This Sunday, Zac led a discussion by exploring the concept of Happiness as it is understood in Buddhist philosophy and practice.
Some questions which were explored: What does happiness mean in the Buddhist context? What are various ways it is understood in the teachings? What is the “highest happiness”? Why is there so much emphasis on this concept in the teachings?
One great question underlies our experience, whether we think about it consciously or not: What is the purpose of life? I have considered this question and would like to share my thoughts in the hope that they may be of direct, practical benefit to those who read them.
I believe that the purpose of life is to be happy. From the moment of birth, every human being wants happiness and does not want suffering. Neither social conditioning nor education nor ideology affect this. From the very core of our being, we simply desire contentment. I don’t know whether the universe, with its countless galaxies, stars and planets, has a deeper meaning or not, but at the very least, it is clear that we humans who live on this earth face the task of making a happy life for ourselves. Therefore, it is important to discover what will bring about the greatest degree of happiness.
– Dalai Lama
In Sanskrit, the word for happiness is Sukha.
Sukha: etymology of sukha is “said to be su [‘good’] + kha [‘aperture’] and to mean originally ‘having a good axle-hole’….” Sukha is juxtaposed with duḥkha (Sanskrit; Pali: dukkha; often translated as “suffering”), This theme of the centrality of dukkha was developed in later years in both Vedic and the offshoot Buddhist traditions. The elimination of dukkha is the raison d’être of early Buddhism. (https://en.wikipedia.org/wiki/Sukha)
So how does this happiness compare to the Western word?
“Happy” is derived from the Icelandic word happ, meaning luck or chance. Most of us, it seems, share this view of the mysterious nature of happiness.
A Buddhist term for such happiness is sukha, which may be defined in this context as a state of flourishing that arises from mental balance and insight into the nature of reality. Rather than a fleeting emotion or mood aroused by sensory and conceptual stimuli, sukha is an enduring trait that arises from a mind in a state of equilibrium and entails a conceptually unstructured and unfiltered awareness of the true nature of reality. (Ekman et al., 2005)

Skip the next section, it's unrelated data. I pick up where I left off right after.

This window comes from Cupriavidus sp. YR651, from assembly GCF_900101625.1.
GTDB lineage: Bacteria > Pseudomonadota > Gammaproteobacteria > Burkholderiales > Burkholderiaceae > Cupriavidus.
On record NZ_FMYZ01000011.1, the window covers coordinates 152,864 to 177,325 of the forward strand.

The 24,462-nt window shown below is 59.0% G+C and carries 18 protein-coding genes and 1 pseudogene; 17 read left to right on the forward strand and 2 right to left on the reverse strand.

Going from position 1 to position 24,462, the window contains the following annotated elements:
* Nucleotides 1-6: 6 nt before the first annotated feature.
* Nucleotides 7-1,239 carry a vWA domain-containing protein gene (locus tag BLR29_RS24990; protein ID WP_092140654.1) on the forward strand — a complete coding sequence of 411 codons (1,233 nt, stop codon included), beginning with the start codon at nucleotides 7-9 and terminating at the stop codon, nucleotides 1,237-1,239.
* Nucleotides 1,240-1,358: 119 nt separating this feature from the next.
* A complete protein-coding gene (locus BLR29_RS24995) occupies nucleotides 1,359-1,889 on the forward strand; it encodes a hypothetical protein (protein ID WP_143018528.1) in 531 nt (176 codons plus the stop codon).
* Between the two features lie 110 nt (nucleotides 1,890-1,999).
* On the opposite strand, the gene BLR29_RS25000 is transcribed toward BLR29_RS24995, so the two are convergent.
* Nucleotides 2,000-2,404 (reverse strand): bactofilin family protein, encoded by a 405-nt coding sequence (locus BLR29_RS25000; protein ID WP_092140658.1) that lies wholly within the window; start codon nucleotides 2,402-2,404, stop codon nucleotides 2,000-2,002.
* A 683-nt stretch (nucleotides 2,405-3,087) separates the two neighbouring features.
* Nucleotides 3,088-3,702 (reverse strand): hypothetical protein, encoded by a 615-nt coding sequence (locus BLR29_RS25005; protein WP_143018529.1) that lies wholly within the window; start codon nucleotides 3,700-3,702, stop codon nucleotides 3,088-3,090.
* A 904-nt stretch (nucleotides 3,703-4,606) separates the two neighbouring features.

Pleasure and happiness
It is very common to confuse pleasure with happiness. Buddhism argues that there is no direct relationship between pleasure and happiness. The fleeting experience of pleasure is mostly dependent upon outer circumstances, on a specific location or moment in time. It is unstable by nature and the sensation it evokes soon becomes neutral or even unpleasant. It leads to ‘hedonic adaptation’ and when repeated it may grow insipid or even lead to disgust; savoring a delicious meal is a source of genuine pleasure, but we are indifferent to it once we’ve had our fill and would even sicken of it if we were to continue eating. (Ricard, 2011)
When he takes up meditation seriously and overcomes greed, he is happy like a man who has paid his debt; free from ill-will, he is happy like a man who is free from sickness. Free from sleepiness and drowsiness, he is happy like one free from imprisonment. Free from restlessness and worry he is happy like one free from slavery and free from doubts he is happy like one who safely crosses a desert. (Gunaratana, 2002)
WHAT LEADS TO HAPPINESS? How is sukha to be realized?
Virtue – ethics as a path of happiness
Guarding the sense doors – bringing mindfulness to the sense doors so that sense contact doesn’t trigger kleshas. Mindfulness allows us to be with what is, to know what’s happening now. Allows us to respond without habitual conditioned reactions… be with sensory experience with presence and wisdom
The bliss of samadhi – when the attention is so absorbed in the mediation object, we can experience a deep equanimity, bliss that can permeate the mind
Brahma viharas: “If you want others to be happy, practice compassion. If you want to be happy, practice compassion.” ― Dalai Lama XIV, The Art of Happiness
Awakening – highest happiness – radical transformation of consciousness necessary to realize sukha can occur by sustained training in attention, emotional balance, and mindfulness, so that one can learn to distinguish between the way things are as they appear to the senses and the conceptual superimpositions one projects upon them.
So, with awakening is the highest happiness, Buddhism can be framed as a path of happiness